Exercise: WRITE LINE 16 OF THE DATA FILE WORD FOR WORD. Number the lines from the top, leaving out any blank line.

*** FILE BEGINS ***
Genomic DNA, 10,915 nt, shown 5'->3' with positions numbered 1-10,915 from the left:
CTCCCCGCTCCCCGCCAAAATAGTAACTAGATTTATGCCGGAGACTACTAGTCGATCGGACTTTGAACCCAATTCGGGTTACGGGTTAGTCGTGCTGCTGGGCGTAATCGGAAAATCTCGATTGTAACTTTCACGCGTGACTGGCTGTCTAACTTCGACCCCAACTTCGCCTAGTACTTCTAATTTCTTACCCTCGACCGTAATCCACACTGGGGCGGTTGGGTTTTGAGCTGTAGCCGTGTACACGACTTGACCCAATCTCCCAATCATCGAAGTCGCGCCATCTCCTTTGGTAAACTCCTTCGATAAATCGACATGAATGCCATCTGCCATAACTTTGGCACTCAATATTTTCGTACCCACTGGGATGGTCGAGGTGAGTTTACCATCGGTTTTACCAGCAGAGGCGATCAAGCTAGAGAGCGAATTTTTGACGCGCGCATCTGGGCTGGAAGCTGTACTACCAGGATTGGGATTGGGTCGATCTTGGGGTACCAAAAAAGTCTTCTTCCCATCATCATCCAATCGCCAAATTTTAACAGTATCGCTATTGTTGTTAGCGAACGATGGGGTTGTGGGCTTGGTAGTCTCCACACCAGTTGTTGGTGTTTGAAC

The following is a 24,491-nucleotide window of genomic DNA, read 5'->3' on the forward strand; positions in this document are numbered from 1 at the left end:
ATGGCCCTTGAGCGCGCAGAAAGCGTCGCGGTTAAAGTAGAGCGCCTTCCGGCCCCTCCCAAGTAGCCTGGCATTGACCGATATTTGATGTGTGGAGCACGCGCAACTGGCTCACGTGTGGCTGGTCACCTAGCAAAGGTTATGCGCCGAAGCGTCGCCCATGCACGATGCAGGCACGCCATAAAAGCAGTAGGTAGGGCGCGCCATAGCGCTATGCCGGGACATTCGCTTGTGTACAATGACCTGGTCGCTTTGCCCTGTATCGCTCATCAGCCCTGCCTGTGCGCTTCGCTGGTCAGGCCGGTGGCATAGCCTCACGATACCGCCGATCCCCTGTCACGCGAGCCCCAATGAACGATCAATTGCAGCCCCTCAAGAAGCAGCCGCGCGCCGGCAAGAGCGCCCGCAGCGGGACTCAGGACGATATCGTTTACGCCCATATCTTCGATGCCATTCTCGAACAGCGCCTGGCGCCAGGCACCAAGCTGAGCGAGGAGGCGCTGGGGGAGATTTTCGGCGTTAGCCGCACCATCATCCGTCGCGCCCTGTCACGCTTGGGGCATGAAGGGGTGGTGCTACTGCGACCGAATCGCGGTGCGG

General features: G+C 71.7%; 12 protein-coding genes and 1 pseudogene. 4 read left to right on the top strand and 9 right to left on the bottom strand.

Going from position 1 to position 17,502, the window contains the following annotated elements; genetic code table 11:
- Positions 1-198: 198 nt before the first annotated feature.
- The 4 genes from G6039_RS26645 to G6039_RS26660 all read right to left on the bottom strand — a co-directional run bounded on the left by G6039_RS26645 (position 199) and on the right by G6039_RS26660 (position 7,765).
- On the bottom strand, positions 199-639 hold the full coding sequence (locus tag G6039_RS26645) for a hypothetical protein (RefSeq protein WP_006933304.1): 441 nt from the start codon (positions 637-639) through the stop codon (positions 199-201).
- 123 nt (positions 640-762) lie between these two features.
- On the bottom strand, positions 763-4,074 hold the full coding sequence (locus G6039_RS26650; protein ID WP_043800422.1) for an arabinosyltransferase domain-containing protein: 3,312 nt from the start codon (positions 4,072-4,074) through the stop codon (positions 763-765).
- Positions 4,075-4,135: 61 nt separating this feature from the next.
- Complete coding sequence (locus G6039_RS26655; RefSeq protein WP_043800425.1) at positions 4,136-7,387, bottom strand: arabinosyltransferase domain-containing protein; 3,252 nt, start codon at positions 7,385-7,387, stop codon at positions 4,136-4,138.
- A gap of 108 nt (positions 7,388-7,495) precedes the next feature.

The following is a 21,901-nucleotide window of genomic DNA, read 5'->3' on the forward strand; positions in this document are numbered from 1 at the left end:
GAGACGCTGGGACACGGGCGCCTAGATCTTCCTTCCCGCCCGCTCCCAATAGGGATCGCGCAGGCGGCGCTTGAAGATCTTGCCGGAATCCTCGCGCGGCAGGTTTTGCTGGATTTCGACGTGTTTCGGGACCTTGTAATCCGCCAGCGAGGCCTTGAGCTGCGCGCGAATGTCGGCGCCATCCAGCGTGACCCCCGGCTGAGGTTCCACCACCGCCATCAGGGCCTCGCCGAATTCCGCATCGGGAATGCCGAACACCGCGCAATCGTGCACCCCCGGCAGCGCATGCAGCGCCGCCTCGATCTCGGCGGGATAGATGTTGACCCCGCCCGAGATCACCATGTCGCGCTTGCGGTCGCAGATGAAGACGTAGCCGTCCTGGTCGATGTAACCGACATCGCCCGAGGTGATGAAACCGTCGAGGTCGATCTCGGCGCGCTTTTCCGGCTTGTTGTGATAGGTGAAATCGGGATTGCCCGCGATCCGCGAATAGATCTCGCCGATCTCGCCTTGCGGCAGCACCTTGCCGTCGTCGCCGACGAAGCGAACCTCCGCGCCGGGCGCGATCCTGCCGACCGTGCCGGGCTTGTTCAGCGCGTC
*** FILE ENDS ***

GAGACGCTGGGACACGGGCGCCTAGATCTTCCTTCCCGCCCGCTCCCAATAGGGATCGCGCAGGCGGCGCTTGAAGATCTTGCCGGAATCCTCGCGCGGCAGGTTTTGCTGGATTTCGACGTGTTTCGGGACCTTGTAATCCGCCAGCGAGGCCTTGAGCTGCGCGCGAATGTCGGCGCCATCCAGCGTGACCCCCGGCTGAGGTTCCACCACCGCCATCAGGGCCTCGCCGAATTCCGCATCGGGAATGCCGAACACCGCGCAATCGTGCACCCCCGGCAGCGCATGCAGCGCCGCCTCGATCTCGGCGGGATAGATGTTGACCCCGCCCGAGATCACCATGTCGCGCTTGCGGTCGCAGATGAAGACGTAGCCGTCCTGGTCGATGTAACCGACATCGCCCGAGGTGATGAAACCGTCGAGGTCGATCTCGGCGCGCTTTTCCGGCTTGTTGTGATAGGTGAAATCGGGATTGCCCGCGATCCGCGAATAGATCTCGCCGATCTCGCCTTGCGGCAGCACCTTGCCGTCGTCGCCGACGAAGCGAACCTCCGCGCCGGGCGCGATCCTGCCGACCGTGCCGGGCTTGTTCAGCGCGTC